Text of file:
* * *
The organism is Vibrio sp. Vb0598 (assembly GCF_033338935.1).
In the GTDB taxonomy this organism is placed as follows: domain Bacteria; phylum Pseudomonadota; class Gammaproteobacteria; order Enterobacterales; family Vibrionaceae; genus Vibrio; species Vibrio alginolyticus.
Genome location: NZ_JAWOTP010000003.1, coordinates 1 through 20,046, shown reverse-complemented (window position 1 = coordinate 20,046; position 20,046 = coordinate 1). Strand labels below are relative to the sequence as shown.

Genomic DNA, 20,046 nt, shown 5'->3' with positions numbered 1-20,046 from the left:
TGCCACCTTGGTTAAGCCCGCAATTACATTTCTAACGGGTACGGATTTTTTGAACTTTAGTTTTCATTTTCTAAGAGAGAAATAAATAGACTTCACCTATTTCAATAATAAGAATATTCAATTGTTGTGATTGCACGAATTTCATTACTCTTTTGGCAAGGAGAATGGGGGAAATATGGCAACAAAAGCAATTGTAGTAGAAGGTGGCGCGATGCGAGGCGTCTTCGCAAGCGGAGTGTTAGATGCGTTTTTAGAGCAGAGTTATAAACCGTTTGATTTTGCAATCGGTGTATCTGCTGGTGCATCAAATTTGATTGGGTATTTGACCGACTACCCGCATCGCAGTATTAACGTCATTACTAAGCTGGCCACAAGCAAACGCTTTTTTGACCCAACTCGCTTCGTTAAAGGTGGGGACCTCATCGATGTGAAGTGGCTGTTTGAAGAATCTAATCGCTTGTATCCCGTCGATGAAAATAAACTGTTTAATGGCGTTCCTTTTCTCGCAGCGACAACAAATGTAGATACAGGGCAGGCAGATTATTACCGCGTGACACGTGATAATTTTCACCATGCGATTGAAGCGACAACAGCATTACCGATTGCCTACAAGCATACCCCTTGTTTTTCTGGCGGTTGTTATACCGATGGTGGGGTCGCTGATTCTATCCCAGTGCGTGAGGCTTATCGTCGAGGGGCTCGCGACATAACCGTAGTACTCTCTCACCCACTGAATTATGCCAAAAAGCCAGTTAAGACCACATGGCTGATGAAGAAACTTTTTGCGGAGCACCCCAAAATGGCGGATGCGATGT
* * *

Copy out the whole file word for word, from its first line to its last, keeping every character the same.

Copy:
The organism is Vibrio sp. Vb0598 (assembly GCF_033338935.1).
In the GTDB taxonomy this organism is placed as follows: domain Bacteria; phylum Pseudomonadota; class Gammaproteobacteria; order Enterobacterales; family Vibrionaceae; genus Vibrio; species Vibrio alginolyticus.
Genome location: NZ_JAWOTP010000003.1, coordinates 1 through 20,046, shown reverse-complemented (window position 1 = coordinate 20,046; position 20,046 = coordinate 1). Strand labels below are relative to the sequence as shown.

Genomic DNA, 20,046 nt, shown 5'->3' with positions numbered 1-20,046 from the left:
TGCCACCTTGGTTAAGCCCGCAATTACATTTCTAACGGGTACGGATTTTTTGAACTTTAGTTTTCATTTTCTAAGAGAGAAATAAATAGACTTCACCTATTTCAATAATAAGAATATTCAATTGTTGTGATTGCACGAATTTCATTACTCTTTTGGCAAGGAGAATGGGGGAAATATGGCAACAAAAGCAATTGTAGTAGAAGGTGGCGCGATGCGAGGCGTCTTCGCAAGCGGAGTGTTAGATGCGTTTTTAGAGCAGAGTTATAAACCGTTTGATTTTGCAATCGGTGTATCTGCTGGTGCATCAAATTTGATTGGGTATTTGACCGACTACCCGCATCGCAGTATTAACGTCATTACTAAGCTGGCCACAAGCAAACGCTTTTTTGACCCAACTCGCTTCGTTAAAGGTGGGGACCTCATCGATGTGAAGTGGCTGTTTGAAGAATCTAATCGCTTGTATCCCGTCGATGAAAATAAACTGTTTAATGGCGTTCCTTTTCTCGCAGCGACAACAAATGTAGATACAGGGCAGGCAGATTATTACCGCGTGACACGTGATAATTTTCACCATGCGATTGAAGCGACAACAGCATTACCGATTGCCTACAAGCATACCCCTTGTTTTTCTGGCGGTTGTTATACCGATGGTGGGGTCGCTGATTCTATCCCAGTGCGTGAGGCTTATCGTCGAGGGGCTCGCGACATAACCGTAGTACTCTCTCACCCACTGAATTATGCCAAAAAGCCAGTTAAGACCACATGGCTGATGAAGAAACTTTTTGCGGAGCACCCCAAAATGGCGGATGCGATGT